The timing of this conference was very pertinent. The NHS are about to open a new Lyme 'clinic' at Winchester Hospital, Hampshire. The doctor responsible for running the clinic is Dr Matthew Dryden, but he only has 2 days a week from November-end December for the clinic so far. They say it's a pilot. They don't know if funding will continue and we the patients don't know what Dr Dryden will do with those chronic, difficult to treat and diagnose patients. Time will tell, but here are some of Dr Drydens answers to some questions previously put to him by the UK facebook Lyme discussion group.

Overall, I felt progress had been made. There is still a long, long, loooong way to go but at least we got to hear their plans and suss them out. They got to see that we are not all crazy hypochondriacs and that we actually can read the literature and we have a lot to contribute to the debate.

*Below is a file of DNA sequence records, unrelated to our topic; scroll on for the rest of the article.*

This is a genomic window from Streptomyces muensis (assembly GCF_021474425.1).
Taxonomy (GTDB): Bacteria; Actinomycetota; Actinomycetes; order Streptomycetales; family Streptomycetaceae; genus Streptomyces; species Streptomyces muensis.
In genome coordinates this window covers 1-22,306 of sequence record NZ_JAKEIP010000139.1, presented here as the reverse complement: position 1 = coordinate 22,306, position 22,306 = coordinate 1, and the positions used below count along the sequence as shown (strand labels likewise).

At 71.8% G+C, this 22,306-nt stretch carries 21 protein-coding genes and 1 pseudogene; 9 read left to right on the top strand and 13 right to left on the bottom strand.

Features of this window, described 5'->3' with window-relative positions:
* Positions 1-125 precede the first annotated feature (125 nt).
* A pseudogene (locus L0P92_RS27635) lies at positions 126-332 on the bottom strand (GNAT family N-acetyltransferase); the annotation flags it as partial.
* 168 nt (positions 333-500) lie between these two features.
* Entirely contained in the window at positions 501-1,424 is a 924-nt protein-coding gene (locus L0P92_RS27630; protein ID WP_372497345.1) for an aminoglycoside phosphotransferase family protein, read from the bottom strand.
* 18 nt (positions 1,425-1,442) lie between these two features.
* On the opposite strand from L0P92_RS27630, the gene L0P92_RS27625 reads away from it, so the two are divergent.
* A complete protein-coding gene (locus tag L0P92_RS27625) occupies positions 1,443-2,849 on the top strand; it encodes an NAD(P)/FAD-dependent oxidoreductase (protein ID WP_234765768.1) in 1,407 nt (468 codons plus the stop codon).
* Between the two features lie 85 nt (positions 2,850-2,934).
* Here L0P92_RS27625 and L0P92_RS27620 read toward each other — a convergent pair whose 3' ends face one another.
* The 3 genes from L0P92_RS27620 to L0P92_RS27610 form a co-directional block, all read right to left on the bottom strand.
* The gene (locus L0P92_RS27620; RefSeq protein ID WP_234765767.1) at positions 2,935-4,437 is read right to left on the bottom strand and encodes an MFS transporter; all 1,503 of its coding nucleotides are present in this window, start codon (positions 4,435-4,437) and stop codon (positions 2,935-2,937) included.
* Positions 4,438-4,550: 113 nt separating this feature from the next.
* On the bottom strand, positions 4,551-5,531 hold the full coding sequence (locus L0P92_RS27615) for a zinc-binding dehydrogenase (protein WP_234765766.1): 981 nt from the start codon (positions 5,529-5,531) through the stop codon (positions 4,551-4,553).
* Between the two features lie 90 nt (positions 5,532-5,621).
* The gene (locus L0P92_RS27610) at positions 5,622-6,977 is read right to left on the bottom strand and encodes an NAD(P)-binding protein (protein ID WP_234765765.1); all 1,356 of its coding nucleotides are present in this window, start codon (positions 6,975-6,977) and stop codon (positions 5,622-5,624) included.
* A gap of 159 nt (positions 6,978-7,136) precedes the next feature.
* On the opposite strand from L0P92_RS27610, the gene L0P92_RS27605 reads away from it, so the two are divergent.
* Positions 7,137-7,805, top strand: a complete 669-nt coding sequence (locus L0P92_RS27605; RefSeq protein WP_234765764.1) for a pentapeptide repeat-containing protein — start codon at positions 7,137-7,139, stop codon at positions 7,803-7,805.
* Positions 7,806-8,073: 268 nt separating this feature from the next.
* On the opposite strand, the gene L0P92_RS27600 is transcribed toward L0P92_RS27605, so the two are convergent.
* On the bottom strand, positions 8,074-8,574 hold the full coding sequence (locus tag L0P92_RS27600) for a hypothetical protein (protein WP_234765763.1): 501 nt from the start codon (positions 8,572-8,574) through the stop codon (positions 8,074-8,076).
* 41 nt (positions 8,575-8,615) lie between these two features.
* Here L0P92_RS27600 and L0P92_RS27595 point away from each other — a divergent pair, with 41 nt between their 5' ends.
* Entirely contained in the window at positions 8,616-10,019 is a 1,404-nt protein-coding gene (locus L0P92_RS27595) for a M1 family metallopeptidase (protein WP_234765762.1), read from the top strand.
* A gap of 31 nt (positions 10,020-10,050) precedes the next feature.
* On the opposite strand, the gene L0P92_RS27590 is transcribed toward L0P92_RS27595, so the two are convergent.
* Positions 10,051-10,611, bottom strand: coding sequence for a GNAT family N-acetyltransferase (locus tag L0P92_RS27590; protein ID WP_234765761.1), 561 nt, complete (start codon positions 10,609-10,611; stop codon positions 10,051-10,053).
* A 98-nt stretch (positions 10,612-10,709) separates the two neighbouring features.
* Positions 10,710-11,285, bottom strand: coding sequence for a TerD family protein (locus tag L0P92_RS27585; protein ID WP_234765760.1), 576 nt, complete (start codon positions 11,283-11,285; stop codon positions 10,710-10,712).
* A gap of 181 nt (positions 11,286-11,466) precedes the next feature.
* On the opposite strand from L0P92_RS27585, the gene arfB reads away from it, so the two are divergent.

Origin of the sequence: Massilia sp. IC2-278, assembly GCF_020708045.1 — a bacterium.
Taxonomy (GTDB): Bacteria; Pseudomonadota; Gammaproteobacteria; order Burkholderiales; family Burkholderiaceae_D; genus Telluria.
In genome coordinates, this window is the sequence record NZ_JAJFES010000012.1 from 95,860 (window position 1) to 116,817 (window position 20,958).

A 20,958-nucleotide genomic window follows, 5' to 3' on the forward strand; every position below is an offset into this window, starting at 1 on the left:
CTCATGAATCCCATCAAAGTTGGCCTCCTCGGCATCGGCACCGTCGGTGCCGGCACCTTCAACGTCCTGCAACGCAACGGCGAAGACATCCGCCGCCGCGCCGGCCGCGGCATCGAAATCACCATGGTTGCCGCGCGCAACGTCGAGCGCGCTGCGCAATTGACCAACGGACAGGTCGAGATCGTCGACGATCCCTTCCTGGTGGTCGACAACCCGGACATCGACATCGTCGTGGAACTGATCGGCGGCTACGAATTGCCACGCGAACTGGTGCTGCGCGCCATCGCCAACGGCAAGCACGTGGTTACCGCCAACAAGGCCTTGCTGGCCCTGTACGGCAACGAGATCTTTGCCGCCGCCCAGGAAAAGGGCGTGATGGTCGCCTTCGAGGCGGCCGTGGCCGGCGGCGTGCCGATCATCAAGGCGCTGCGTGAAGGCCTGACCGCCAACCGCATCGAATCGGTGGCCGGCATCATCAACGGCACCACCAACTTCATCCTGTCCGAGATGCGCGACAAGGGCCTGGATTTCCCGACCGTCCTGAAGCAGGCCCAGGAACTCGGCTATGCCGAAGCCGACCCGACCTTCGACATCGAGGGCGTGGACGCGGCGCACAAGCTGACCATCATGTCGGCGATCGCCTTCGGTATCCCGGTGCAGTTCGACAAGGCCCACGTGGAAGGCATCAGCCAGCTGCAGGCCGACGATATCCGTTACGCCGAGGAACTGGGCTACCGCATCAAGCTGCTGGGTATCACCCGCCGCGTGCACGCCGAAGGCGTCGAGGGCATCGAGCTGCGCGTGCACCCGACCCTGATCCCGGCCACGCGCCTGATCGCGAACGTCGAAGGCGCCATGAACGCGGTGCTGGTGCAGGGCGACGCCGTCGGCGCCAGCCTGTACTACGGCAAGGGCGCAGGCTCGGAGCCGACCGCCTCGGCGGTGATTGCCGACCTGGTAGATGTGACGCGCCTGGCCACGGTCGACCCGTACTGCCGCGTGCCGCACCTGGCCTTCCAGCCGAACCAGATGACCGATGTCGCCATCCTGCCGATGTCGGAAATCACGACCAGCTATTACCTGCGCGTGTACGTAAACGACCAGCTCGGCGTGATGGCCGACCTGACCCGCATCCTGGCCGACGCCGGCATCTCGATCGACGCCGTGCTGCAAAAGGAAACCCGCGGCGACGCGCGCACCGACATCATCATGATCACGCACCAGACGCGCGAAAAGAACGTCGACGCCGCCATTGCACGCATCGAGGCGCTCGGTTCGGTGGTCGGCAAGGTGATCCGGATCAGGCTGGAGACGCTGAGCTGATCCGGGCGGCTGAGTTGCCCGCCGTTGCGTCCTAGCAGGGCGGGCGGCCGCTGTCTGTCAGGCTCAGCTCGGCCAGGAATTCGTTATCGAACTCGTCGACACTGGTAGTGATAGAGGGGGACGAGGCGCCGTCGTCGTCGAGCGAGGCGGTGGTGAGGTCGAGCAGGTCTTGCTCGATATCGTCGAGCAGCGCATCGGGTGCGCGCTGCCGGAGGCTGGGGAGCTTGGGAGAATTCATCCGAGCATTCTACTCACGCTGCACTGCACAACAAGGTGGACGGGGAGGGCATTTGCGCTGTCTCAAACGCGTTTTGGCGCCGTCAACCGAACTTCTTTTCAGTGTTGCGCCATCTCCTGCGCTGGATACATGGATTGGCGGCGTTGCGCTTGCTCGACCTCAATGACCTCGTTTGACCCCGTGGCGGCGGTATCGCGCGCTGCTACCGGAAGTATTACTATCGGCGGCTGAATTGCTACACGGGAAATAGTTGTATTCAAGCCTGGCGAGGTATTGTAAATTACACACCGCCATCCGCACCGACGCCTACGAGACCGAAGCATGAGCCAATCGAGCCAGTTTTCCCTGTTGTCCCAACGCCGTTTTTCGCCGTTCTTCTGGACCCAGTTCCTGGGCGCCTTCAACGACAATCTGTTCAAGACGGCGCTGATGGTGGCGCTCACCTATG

So, this blog post is super-long because I have put in all my notes from the conference, below. Please remember- these are just my notes, my thoughts and probably, my mistakes. I scribbled as fast as I could but I may have got things muddled or wrong and for that, I apologise in advance. An official recording would be a more accurate record of the meeting.

For other people's take on what went on, see this blog post by Joanne Drayson and this one (follow download link within)  by Jenny O'Dea, both of whom were present at the meeting and they are people for whom I have a lot of respect.



London - bitterly dissapointed by the lack of pearly kings and queens, saw no eels being sold from a 'barra' and it was sadly lacking in cheeky urchins who feel compelled to walk in a waddling motion whilst breaking into cheerful song every 5 minutes.



Notes from Public Health England Lyme conference/meeting. 9th October 2013, London.

Disclaimer- these notes may contain inaccuracies. They are as accurate as I can make them but since recording of the meeting was not allowed, I may have misunderstood some things, or attributed questions or answers to the wrong people on occasion. I would urge Public Health England to allow recording of their ‘open’ meetings in future to increase transparency and allow patients who are too sick to attend to view the meeting in full. This would also remove transcription errors which may be present in these notes.


Countess of Mar (Lady Mar)- Welcome and Introduction